“The space is the biggest thing; we allow twenty four hour access to students to work on their ideas, and that’s huge. All of the amenities we have, too; coffee, Wi-Fi, printing, AutoCAD software, the 3D printer, and they can use it as their business address because we have a mailroom, which I think is a pretty big deal. Every year we try to add something new.” Jaques hopes that MSU’s Minor in Entrepreneurship, which opened to all majors last semester, will encourage more students to come to The Hatch and to go through the process.

A work station with the 3D printer, which students were using for a new water bottle design.

Besides the events that the MSU Innovation Center brings onto campus, The Hatch takes students to International Conferences and businesses. “We take a team down to SXSW in Austin, Texas every year. “This year there are twenty students going down and we’ll be taking the MSU Startup Bus. There is also a team that will be going out to Microsoft’s Headquarters in Washington and then several other speakers we bring in for the students,” said Jaques. These students, who show promise and dedication in their ideas, are able to share these ideas nationally, which is another unique aspect of this program.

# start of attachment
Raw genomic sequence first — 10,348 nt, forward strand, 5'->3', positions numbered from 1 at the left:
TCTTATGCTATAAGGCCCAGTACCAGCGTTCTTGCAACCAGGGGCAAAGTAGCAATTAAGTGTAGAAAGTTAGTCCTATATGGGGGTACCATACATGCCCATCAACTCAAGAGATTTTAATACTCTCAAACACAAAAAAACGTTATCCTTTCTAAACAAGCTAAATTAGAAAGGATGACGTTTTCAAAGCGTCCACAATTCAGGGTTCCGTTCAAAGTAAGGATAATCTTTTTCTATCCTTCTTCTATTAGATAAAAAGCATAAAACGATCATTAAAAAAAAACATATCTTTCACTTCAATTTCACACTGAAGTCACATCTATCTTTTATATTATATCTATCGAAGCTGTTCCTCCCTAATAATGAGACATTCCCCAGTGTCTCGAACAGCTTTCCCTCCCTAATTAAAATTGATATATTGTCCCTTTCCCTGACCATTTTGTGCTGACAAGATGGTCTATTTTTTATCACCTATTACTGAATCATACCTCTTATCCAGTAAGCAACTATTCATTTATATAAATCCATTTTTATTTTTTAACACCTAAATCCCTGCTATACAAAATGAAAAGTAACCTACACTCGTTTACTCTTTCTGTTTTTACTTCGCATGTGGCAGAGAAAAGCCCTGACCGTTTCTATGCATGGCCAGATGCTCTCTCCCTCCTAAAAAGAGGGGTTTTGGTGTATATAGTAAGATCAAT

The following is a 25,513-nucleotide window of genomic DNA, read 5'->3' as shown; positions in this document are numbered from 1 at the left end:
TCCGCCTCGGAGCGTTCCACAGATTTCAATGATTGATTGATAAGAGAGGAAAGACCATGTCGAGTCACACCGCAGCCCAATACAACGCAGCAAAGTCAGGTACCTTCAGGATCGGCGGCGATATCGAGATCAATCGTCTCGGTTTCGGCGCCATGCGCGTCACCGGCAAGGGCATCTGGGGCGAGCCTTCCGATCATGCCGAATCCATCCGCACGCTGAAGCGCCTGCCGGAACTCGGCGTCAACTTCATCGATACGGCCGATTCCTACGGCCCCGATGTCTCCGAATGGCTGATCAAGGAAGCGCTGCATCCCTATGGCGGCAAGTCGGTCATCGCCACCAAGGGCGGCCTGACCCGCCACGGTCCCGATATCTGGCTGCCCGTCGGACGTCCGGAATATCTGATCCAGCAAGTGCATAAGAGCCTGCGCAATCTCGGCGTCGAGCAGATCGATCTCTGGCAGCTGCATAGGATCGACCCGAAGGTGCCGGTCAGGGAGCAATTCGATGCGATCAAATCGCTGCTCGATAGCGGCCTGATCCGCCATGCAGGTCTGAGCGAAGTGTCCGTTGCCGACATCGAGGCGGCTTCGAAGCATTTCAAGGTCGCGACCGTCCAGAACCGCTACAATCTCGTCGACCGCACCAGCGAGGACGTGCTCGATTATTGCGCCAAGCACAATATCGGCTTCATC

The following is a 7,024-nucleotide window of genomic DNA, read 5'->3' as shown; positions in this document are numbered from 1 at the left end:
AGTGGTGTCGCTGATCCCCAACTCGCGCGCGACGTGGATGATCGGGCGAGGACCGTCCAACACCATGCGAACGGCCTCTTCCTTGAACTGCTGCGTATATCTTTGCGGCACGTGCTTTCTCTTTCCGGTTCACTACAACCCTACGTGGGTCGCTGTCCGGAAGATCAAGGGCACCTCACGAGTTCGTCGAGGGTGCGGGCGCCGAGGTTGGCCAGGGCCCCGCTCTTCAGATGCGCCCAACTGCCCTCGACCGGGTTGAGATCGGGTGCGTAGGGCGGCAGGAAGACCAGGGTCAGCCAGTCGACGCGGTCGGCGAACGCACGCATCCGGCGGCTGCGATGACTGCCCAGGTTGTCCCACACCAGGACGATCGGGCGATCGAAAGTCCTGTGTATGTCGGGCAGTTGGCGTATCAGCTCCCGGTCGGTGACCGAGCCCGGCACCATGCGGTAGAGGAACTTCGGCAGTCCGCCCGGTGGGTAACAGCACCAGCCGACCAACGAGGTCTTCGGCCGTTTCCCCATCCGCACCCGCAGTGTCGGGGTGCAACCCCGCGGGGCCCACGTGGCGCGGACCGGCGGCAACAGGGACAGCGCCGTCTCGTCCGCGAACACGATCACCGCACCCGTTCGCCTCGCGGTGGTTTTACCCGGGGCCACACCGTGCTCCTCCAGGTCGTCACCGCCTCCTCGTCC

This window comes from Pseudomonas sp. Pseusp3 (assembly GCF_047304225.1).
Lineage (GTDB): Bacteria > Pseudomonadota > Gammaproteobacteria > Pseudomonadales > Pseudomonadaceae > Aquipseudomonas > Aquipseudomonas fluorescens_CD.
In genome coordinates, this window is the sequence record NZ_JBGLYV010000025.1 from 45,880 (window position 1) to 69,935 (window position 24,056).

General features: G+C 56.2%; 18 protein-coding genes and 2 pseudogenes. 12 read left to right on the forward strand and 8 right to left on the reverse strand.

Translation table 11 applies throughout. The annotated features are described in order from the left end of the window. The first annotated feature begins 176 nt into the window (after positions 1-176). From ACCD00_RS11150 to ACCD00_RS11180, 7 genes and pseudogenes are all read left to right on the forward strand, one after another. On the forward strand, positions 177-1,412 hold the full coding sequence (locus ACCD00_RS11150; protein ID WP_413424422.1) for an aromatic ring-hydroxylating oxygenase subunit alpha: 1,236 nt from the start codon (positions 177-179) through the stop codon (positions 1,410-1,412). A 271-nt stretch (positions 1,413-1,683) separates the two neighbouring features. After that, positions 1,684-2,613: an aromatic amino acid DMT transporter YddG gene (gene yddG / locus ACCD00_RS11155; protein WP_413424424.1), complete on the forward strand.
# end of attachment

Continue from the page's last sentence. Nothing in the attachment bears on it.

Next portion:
In fact, one of the students who has gone to SXSW in the past has found success with his start-up. “We have one project called Roze Incorporated that is one of the top eight in the nation down at SXSW. He’s doing a sensor on doors, where he was running into problems in his suite on campus; there are no locks on the doors. He was running into students and was feeling uncomfortable, so he has a sensor app where you can see on your phone if somebody is in the room or not.”

This idea has now escalated from the initial dorm room concept, says Jaques, “he’s thinking now of incorporating it with firefighters and emergency people, where they can go in and see if there are live individuals or movement before they go into a fire.” This is only one of many ideas that students are working on, and Jaques tells me there are even a couple of new ideas involving drones.

While students only have until the end of their undergraduate careers at MSU to take advantage of The Hatch, Jaques hopes that the ideas that have gone through the process on campus will continue after graduation, and an accelerator program called Conquer Accelerator may help with that. It takes five teams and gives them $20,000 each in exchange for 5% equity in the company. They then continue on a ten-week program during the summer to keep working on their concepts after graduation, and are given access to valuable mentors.

“The mentors are huge,” said Jaques, “they are the biggest part. There are about 36 mentors and there are some heavy hitters. Some are students that I have known from the past that have gone through the accelerator themselves; some are influential alumni who have their name on the football field, so it’s a good mix.”

If you’re not a student but live locally and what to be a part of The Hatch, don’t fret. As part of an initiative to help local entrepreneurs and keep them in the Lansing area, Spartan Innovations presents The Hatching the last Thursday of every month at Dublin Square. At these public events participants are able to submit a new business idea for the chance to win $1,000. Five ideas are chosen to compete each month, and all you need is a good idea and a convincing pitch.